John Browse is a plant biologist recognized for his research on the synthesis and function of plant membrane and storage lipids. John grew up in New Zealand and graduated with a B.Sc. (Hons.) (!974) and Ph.D. (1977) from the University of Auckland. His research on the biochemical pathways of lipid synthesis began in New Zealand and continued at Michigan State University with the isolation of fatty acid mutants of Arabidopsis. In 1988, he joined the faculty of the Institute of Biological Chemistry at Washington State University, where he is currently Regents’ Professor and Charlotte Martin Distinguished Professor in Agricultural Research.

Research Interests

Highly unsaturated lipid molecules constitute approximately 50% of the hydrophobic membrane barriers, which delineate the compartments of plant cells, and they are major components of the light harvesting membranes of chloroplasts. In addition, lipid oils are a major form of carbon storage in seeds and these vegetable oils have many commercial applications. The research program in the Browse laboratory encompasses a diverse set of projects that have at their base investigations of the biosynthesis and function of membrane and storage lipids in plants using Arabidopsis as a model. The projects include the isolation and characterization of genes that control desaturation and other modifications of fatty acids. These genes have been used to produce transgenic plants with altered membrane compositions or improved vegetable oils. Several research projects focus on the roles of membrane lipids in the cell biology and physiology of plants using a large number of mutants with alterations in the lipid composition of their membranes. Isolation of jasmonate-deficient and jasmonate-responsive mutants of Arabidopsis led to discoveries about the involvement of jasmonate in pollen development, insect defense and non-host resistance against fungal pathogens. These discoveries have wide implications for plant biology in areas ranging from hybrid breeding to crop protection.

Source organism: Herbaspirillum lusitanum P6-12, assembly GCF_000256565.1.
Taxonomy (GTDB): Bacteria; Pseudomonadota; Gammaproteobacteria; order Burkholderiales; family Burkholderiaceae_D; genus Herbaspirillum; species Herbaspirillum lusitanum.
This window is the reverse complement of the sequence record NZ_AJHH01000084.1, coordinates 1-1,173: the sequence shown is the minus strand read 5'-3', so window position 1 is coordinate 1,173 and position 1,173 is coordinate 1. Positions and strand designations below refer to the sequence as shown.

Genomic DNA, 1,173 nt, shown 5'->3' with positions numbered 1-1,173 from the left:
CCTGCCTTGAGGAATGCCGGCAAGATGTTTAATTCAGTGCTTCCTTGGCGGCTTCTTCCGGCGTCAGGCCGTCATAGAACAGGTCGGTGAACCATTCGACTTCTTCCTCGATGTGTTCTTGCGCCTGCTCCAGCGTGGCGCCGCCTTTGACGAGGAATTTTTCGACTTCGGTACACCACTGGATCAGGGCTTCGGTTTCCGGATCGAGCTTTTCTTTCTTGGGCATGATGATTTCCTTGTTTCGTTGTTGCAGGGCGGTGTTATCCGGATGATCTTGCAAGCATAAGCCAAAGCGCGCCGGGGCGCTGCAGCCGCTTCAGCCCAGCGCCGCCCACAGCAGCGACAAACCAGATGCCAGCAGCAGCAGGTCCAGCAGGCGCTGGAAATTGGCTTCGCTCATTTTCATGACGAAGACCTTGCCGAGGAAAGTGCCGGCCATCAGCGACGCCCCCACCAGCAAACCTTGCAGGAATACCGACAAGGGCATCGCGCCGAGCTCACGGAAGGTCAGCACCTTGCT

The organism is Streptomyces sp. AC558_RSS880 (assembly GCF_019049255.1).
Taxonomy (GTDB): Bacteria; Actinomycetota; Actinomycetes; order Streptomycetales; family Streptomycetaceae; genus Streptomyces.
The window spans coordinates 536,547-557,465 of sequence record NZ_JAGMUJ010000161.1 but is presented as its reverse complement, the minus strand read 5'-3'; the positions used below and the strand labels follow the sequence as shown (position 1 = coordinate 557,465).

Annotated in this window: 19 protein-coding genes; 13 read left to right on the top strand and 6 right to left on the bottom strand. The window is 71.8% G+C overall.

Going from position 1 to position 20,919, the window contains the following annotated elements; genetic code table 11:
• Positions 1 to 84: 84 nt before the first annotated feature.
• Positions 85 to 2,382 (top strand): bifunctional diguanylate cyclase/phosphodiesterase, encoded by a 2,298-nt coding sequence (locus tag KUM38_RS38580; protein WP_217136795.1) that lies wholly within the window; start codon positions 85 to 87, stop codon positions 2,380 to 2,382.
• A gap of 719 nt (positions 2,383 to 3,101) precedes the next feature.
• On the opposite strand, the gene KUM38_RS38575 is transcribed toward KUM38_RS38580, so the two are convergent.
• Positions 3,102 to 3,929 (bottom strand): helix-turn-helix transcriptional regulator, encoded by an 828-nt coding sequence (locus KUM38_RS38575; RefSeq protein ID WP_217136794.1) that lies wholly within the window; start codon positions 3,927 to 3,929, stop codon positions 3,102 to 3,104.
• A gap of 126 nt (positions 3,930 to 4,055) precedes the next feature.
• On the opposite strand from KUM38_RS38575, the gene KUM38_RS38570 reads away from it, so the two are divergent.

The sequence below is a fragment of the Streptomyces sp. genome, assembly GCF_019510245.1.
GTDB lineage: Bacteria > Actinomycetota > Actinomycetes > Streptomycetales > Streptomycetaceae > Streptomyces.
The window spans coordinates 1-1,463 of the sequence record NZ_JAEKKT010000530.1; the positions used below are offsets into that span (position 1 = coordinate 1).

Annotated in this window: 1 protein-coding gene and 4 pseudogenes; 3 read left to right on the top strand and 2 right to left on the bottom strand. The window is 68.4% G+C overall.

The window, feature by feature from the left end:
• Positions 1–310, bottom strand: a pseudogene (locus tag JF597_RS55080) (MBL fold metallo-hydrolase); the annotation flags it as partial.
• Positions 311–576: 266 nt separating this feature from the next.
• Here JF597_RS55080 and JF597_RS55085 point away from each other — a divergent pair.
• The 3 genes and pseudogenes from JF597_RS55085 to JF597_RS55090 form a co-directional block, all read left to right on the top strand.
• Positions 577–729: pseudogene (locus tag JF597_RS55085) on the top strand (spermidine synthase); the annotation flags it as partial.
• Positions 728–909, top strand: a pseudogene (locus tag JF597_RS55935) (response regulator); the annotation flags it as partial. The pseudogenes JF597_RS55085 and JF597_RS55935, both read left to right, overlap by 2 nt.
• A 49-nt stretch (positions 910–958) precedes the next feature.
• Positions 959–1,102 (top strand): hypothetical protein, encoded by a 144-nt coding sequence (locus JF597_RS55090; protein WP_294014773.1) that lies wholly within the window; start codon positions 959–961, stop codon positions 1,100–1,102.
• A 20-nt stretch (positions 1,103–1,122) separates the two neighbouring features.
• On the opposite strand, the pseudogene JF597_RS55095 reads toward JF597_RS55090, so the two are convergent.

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Primary Section

Section 25: Plant Biology

Secondary Section

Section 62: Plant, Soil, and Microbial Sciences